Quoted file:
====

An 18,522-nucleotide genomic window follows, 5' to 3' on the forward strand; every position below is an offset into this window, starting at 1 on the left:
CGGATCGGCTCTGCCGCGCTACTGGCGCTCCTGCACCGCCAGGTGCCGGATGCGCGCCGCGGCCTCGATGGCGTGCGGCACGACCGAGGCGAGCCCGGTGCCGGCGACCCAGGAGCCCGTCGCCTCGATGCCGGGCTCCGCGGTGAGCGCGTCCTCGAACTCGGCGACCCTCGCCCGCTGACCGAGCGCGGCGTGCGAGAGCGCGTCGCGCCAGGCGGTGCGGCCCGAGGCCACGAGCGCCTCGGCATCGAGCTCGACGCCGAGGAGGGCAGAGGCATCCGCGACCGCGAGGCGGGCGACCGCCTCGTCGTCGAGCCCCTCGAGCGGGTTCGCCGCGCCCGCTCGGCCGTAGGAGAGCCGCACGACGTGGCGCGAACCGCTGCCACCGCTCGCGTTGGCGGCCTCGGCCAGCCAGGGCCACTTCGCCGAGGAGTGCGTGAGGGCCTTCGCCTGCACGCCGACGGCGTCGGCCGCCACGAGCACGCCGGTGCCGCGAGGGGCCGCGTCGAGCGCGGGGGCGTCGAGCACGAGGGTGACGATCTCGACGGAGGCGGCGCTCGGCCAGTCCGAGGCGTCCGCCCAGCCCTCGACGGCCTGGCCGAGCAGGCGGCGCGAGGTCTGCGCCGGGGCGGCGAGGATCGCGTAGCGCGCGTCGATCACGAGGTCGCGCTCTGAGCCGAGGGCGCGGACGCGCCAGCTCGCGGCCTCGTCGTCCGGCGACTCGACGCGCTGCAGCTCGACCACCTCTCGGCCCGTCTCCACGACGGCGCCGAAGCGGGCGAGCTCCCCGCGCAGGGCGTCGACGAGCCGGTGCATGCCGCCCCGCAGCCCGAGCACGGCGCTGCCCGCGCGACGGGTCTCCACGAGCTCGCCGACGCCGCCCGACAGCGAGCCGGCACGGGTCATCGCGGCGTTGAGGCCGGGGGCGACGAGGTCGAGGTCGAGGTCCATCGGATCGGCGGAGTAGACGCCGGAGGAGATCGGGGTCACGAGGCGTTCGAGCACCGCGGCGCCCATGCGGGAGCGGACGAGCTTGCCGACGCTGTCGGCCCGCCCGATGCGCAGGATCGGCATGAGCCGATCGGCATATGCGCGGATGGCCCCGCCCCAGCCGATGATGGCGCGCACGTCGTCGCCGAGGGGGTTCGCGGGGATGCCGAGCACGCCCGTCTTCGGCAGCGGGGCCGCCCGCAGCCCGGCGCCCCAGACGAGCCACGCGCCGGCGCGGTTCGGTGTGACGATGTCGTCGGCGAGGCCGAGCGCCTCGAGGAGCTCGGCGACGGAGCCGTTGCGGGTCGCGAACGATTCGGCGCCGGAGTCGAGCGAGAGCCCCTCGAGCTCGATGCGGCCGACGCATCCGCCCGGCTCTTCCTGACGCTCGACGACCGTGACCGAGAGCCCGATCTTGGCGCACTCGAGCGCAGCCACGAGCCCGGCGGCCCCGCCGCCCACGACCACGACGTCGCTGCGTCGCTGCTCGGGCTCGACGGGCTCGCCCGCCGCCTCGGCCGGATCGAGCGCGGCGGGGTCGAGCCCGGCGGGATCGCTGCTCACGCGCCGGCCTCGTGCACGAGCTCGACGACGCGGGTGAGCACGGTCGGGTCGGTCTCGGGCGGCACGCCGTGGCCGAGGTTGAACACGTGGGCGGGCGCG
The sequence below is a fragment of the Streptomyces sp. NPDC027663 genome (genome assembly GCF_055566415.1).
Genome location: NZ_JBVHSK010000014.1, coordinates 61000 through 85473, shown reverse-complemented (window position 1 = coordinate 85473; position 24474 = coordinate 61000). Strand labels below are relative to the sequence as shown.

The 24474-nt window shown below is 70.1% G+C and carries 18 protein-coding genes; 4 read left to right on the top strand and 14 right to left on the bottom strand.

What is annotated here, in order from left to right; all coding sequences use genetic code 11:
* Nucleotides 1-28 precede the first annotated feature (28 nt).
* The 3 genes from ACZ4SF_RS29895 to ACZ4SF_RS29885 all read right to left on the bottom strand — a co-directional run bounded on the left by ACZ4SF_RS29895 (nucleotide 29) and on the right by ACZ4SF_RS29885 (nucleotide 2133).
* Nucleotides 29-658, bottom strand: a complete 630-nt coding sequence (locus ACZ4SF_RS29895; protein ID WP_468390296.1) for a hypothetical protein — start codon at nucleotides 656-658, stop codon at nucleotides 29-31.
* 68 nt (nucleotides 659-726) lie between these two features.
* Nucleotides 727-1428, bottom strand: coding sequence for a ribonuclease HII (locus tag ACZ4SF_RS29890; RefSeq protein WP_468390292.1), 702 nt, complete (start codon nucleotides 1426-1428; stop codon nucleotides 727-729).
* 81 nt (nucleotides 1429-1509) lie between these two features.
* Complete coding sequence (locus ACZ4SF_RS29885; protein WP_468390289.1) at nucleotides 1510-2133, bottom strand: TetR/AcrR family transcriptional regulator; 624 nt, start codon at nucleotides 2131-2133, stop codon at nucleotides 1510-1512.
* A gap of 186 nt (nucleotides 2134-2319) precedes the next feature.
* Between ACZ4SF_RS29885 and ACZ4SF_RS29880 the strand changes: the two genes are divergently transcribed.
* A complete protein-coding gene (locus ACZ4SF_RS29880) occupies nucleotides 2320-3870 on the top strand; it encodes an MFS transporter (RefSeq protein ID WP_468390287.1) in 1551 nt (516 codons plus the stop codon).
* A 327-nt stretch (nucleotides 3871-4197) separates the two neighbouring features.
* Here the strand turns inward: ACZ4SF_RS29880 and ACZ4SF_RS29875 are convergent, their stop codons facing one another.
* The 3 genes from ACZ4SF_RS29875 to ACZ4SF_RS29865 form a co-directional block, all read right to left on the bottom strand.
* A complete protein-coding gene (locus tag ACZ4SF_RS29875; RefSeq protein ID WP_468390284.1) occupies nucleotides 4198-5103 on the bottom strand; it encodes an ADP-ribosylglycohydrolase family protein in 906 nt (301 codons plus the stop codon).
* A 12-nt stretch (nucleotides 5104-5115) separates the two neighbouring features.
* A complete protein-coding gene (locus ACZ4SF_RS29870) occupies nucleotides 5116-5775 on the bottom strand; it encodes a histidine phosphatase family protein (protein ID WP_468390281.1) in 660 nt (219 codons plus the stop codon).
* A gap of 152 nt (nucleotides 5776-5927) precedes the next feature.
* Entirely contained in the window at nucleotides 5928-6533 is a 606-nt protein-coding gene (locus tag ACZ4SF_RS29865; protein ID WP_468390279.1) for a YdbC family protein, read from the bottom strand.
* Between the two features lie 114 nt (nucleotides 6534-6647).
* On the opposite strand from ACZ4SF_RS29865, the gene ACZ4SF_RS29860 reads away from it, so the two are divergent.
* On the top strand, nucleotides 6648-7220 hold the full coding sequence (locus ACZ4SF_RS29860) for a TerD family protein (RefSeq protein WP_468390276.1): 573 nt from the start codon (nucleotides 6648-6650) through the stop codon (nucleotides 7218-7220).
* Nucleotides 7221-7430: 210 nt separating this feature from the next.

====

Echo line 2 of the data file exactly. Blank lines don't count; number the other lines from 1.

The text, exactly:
CGGATCGGCTCTGCCGCGCTACTGGCGCTCCTGCACCGCCAGGTGCCGGATGCGCGCCGCGGCCTCGATGGCGTGCGGCACGACCGAGGCGAGCCCGGTGCCGGCGACCCAGGAGCCCGTCGCCTCGATGCCGGGCTCCGCGGTGAGCGCGTCCTCGAACTCGGCGACCCTCGCCCGCTGACCGAGCGCGGCGTGCGAGAGCGCGTCGCGCCAGGCGGTGCGGCCCGAGGCCACGAGCGCCTCGGCATCGAGCTCGACGCCGAGGAGGGCAGAGGCATCCGCGACCGCGAGGCGGGCGACCGCCTCGTCGTCGAGCCCCTCGAGCGGGTTCGCCGCGCCCGCTCGGCCGTAGGAGAGCCGCACGACGTGGCGCGAACCGCTGCCACCGCTCGCGTTGGCGGCCTCGGCCAGCCAGGGCCACTTCGCCGAGGAGTGCGTGAGGGCCTTCGCCTGCACGCCGACGGCGTCGGCCGCCACGAGCACGCCGGTGCCGCGAGGGGCCGCGTCGAGCGCGGGGGCGTCGAGCACGAGGGTGACGATCTCGACGGAGGCGGCGCTCGGCCAGTCCGAGGCGTCCGCCCAGCCCTCGACGGCCTGGCCGAGCAGGCGGCGCGAGGTCTGCGCCGGGGCGGCGAGGATCGCGTAGCGCGCGTCGATCACGAGGTCGCGCTCTGAGCCGAGGGCGCGGACGCGCCAGCTCGCGGCCTCGTCGTCCGGCGACTCGACGCGCTGCAGCTCGACCACCTCTCGGCCCGTCTCCACGACGGCGCCGAAGCGGGCGAGCTCCCCGCGCAGGGCGTCGACGAGCCGGTGCATGCCGCCCCGCAGCCCGAGCACGGCGCTGCCCGCGCGACGGGTCTCCACGAGCTCGCCGACGCCGCCCGACAGCGAGCCGGCACGGGTCATCGCGGCGTTGAGGCCGGGGGCGACGAGGTCGAGGTCGAGGTCCATCGGATCGGCGGAGTAGACGCCGGAGGAGATCGGGGTCACGAGGCGTTCGAGCACCGCGGCGCCCATGCGGGAGCGGACGAGCTTGCCGACGCTGTCGGCCCGCCCGATGCGCAGGATCGGCATGAGCCGATCGGCATATGCGCGGATGGCCCCGCCCCAGCCGATGATGGCGCGCACGTCGTCGCCGAGGGGGTTCGCGGGGATGCCGAGCACGCCCGTCTTCGGCAGCGGGGCCGCCCGCAGCCCGGCGCCCCAGACGAGCCACGCGCCGGCGCGGTTCGGTGTGACGATGTCGTCGGCGAGGCCGAGCGCCTCGAGGAGCTCGGCGACGGAGCCGTTGCGGGTCGCGAACGATTCGGCGCCGGAGTCGAGCGAGAGCCCCTCGAGCTCGATGCGGCCGACGCATCCGCCCGGCTCTTCCTGACGCTCGACGACCGTGACCGAGAGCCCGATCTTGGCGCACTCGAGCGCAGCCACGAGCCCGGCGGCCCCGCCGCCCACGACCACGACGTCGCTGCGTCGCTGCTCGGGCTCGACGGGCTCGCCCGCCGCCTCGGCCGGATCGAGCGCGGCGGGGTCGAGCCCGGCGGGATCGCTGCTCACGCGCCGGCCTCGTGCACGAGCTCGACGACGCGGGTGAGCACGGTCGGGTCGGTCTCGGGCGGCACGCCGTGGCCGAGGTTGAACACGTGGGCGGGCGCG